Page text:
Adobe recently added a couple of features to its Adobe Capture app. If you’re not familiar with this Adobe app (I wasn’t) you may want to check it out.
The latest updates
Create Color Shapes
Previously creating high-contrast shapes in Capture was limited to black and white only. Adobe has updated this and you are now able to create detailed, full-color vector shapes directly from the app.
You can use color shapes to easily digitize photos and artwork and add cool creative effects to your images.
The images you create can be saved to your Creative Cloud library. The color function is currently only available for the iOS platform.
Create shape-based patterns with Pattern Builder
The Pattern Builder is a new way of designing patterns within Adobe Capture exclusively for Android and iOS tablets. You can do this right from the vector shapes in your own library.
Combine your single-color shapes using the snap grid in order to create seamless patterns. There are several tile shapes that allow you to have many variations on your designs. These patterns can be saved and used in Photoshop and Illustrator.
You can find directions on how to use both of these updates on Adobe’s blog.
Uses for photographers
While Adobe Capture is more geared toward the graphic design industry, there are plenty of ways photographers can have fun with it as well. This is just a quick list of ideas I had while playing around with the Android phone app.
Create textures using the pattern function
You can get as creative as you’d like with this. While I usually think less is more when it comes to editing, I enjoy playing around to see what can happen. The texture was created by taking an image of my keyboard, experimenting with the different shapes and sliders and ending up with this flowery pattern.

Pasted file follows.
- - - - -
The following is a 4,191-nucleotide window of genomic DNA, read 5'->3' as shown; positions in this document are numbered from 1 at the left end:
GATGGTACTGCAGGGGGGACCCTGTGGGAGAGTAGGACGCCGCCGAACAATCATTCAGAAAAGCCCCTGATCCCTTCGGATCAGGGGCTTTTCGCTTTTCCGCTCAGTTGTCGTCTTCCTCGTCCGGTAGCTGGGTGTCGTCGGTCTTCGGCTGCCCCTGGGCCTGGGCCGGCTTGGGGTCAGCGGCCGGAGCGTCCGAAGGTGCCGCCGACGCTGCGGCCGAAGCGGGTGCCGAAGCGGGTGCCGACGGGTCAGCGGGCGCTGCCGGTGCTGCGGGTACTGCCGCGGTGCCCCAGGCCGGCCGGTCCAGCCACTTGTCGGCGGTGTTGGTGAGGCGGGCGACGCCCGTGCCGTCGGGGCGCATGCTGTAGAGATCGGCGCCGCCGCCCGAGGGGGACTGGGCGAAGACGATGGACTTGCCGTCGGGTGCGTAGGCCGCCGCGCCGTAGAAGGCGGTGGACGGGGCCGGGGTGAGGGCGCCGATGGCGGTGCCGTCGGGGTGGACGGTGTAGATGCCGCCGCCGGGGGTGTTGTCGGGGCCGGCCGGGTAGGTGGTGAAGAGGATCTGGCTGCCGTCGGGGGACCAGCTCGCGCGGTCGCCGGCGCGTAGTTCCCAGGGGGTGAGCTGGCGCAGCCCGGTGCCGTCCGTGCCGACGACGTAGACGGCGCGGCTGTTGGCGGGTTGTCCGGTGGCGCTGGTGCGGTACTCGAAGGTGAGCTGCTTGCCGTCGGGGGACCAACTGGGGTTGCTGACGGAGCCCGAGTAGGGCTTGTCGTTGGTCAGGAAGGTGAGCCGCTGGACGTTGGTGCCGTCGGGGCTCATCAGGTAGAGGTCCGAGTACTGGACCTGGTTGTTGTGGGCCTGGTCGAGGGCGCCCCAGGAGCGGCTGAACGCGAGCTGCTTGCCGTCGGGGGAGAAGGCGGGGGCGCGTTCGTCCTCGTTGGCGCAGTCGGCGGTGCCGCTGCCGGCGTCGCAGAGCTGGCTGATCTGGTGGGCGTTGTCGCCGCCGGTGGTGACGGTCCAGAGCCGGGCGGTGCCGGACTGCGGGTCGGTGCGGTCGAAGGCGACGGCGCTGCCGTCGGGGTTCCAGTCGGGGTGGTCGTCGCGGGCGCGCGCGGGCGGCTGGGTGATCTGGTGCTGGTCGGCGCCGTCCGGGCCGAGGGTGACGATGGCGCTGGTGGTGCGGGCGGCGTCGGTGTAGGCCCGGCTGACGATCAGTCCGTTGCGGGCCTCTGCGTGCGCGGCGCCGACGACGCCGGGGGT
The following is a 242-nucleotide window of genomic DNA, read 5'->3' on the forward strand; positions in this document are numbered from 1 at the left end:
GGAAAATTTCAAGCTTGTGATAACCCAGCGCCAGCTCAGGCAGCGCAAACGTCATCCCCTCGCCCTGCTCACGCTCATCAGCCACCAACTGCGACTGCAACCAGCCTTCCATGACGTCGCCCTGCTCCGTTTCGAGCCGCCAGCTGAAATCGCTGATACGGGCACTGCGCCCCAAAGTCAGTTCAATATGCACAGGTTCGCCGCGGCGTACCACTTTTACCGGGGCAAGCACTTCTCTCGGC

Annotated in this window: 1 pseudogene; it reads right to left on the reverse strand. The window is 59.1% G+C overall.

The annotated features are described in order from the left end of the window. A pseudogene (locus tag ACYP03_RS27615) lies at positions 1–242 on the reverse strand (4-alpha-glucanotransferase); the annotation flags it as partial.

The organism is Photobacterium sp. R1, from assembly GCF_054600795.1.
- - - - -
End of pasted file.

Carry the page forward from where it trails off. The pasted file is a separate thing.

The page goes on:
I opened it and my image of pine needles in Adobe Photoshop and created a layer with the texture, adjusted the opacity and fill until it suited my taste.
This second set of images is just an example of the different options available when creating patterns. The image I pulled from my photo albums via my phone is of a glitter drop on a water bead (the kind you put in your glass vases).
Create customized brushes to use in Photoshop
While I’m not a big Photoshop user, these were fun to create! I’m sure those of you who use brushes, also have created your own brushes in other ways, but this is a fun way to create them right from your phone.
The first brush was created using an image of my keyboard and the second is a pair of earrings. There are plenty of options to use to adjust the brushes and make them what you need them to be to use for your project.
Look up fonts
This would be really useful if you’re looking to match a font for your website or printed materials. It’s great to find something that matches your own handwriting — just remember that handwriting can be messy so your results may not be perfect.
Create color palettes and make your own LUTs
Here I took a photo of my hot chocolate and Adobe Capture gives me the colors it sees in the scene. You can then adjust the image to your taste, exposure, hue, etc. and open a sample image in Adobe Capture to apply the look.
If you see below the sample image there are the colors from the captured pallet, you can click on those to choose the look you want. You can also choose one of your own images to test this out on. Save the look as an LUT and it will be saved in your Adobe Capture library. There are much more detailed instructions on Adobe’s blog.
Or if you’re looking to redecorate your house and see color combinations you like, you could capture them with Adobe Capture and save them to use to match paint chips and fabrics. For example, I captured this wooden art piece using the Color function in Adobe Capture. From there it shows you the colors, gives you options to tweak them and shows you the color harmonies.
The creative possibilities seem pretty endless using Adobe Capture in our photography, artwork, design and marketing. You can find the full capabilities of Adobe Capture here.